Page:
The Self Tending Jib Boom

Forespar Jib Boom
Staysail Boom

Jib boom or no jib boom… that is the question. First we need to figure out why it’s there to begin with. The jib boom really only has its advantages when sailing “off the wind”. It allows the sail to maintain a well projected, fast sail shape as the sheet is eased off of centerline. As seen in the case of the Staysail, it will be used to fly a relatively small sail compared to the rest of the boat’s sail plan. Therefore having optimum sail shape when “off the wind” has a small impact on the boat’s overall performance when flying the Staysail by using a jib boom. The downside to the jib boom is that it does make the foredeck a cluttered and very unsafe place to be, even without the sail being deployed. The slight advantage gained in performance is also lost after having to turn the bow so far down wind that the mainsail shadows the small staysail or jib, rendering it virtually useless.

Alerion Express
Jib Boom

The jib boom does have its place however and that is in the case of a dedicated day sailor with no headsail options, where you are pretty much guaranteed to be in the cockpit and off of the bow, like on the Alerion Express for example (pictured right).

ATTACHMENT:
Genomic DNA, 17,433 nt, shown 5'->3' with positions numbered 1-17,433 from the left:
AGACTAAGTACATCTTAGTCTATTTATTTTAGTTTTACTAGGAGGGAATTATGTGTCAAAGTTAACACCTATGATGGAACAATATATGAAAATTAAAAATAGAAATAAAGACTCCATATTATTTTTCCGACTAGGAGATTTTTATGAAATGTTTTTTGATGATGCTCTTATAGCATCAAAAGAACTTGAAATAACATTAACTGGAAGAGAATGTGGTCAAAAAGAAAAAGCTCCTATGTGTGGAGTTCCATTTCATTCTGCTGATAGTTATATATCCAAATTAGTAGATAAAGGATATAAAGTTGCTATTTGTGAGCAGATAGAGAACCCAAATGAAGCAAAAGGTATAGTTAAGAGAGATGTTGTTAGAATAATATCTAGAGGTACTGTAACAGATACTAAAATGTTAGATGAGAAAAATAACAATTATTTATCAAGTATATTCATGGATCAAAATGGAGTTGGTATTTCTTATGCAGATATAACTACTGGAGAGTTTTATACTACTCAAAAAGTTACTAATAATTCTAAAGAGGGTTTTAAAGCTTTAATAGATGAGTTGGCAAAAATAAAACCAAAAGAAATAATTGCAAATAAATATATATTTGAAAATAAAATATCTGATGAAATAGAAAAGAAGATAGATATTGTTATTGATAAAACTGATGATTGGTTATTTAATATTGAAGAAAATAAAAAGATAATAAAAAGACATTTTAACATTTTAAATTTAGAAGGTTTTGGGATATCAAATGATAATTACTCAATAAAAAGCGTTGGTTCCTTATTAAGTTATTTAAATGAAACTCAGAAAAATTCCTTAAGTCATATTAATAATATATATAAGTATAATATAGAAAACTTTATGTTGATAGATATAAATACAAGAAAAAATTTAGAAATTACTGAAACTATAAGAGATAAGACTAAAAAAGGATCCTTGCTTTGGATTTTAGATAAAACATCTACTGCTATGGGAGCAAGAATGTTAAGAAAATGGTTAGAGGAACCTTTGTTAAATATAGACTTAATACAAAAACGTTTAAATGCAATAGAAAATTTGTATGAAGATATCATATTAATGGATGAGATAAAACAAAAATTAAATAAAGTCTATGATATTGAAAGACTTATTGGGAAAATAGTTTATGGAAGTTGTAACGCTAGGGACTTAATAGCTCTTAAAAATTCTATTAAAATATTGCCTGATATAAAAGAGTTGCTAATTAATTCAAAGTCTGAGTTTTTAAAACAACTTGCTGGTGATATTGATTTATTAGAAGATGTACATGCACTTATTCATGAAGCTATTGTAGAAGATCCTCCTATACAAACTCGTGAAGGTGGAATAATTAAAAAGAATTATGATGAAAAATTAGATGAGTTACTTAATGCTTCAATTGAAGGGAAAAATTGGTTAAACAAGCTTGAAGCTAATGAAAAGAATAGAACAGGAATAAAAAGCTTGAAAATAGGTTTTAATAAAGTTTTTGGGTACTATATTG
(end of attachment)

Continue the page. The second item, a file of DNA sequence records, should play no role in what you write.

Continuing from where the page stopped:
Back to the cutter scenario, the staysail would only be unfurled (or set) in beam reach situations (or somewhere there-about) in conjunction with the other head sails, to gain boat speed in moderate conditions. Another configuration would be to use the staysail to control the boat in heavy weather conditions where a small headsail is required to work upwind. As I said earlier, only the first scenario would benefit from the jib boom in that it may slightly optimize sail performance in the beam reach, but this is nothing that a Barber Hauler can’t resolve. Beyond that, as the boat begins to turn downwind, from the beam reach to a broad reach, the staysail (if being used) is furled in (or doused) and the assymmetrical cruising spinnaker (if equipped) is hoisted; either by way of top down furler, snuffer, or a more traditional deployment method.

Cruising Gennaker
Asymmetric Spinnaker for Cruisers

These modern day cruising spinnakers allow the cruiser to move the boat downwind with exceptional performance, minimal rigging, and minimal crew work. They also allow the boat to be driven downwind on a broad spectrum of sail points, from just above ‘dead down’ to just below the ‘close reach’, depending on how the sail is cut. (Read more about cruising spinnaker options here) If winds are light, the Staysail could again be deployed in conjunction with the spinnaker to increase the boats performance (see pic. below) on or about the beam reach.

The long and short of it is that most boats that we see today could benfit greatly by removing the jib boom. This would make the foredeck a safer place and also create a great space for hosting guests without all the clutter.

Either way… go see your local rigger about setting up your boat properly and ask them if you need to keep that jib boom or not! To read about how to cruise “dead-down” using whisker poles click here.

Cruising Gennaker W/ Sta-Sail
Cruising Gennaker W/ Sta-Sail ‘Beam Reaching’

What are your thoughts on this. Just leave us a comment below. We’d love to hear from you.


12 thoughts on “The Self Tending Jib Boom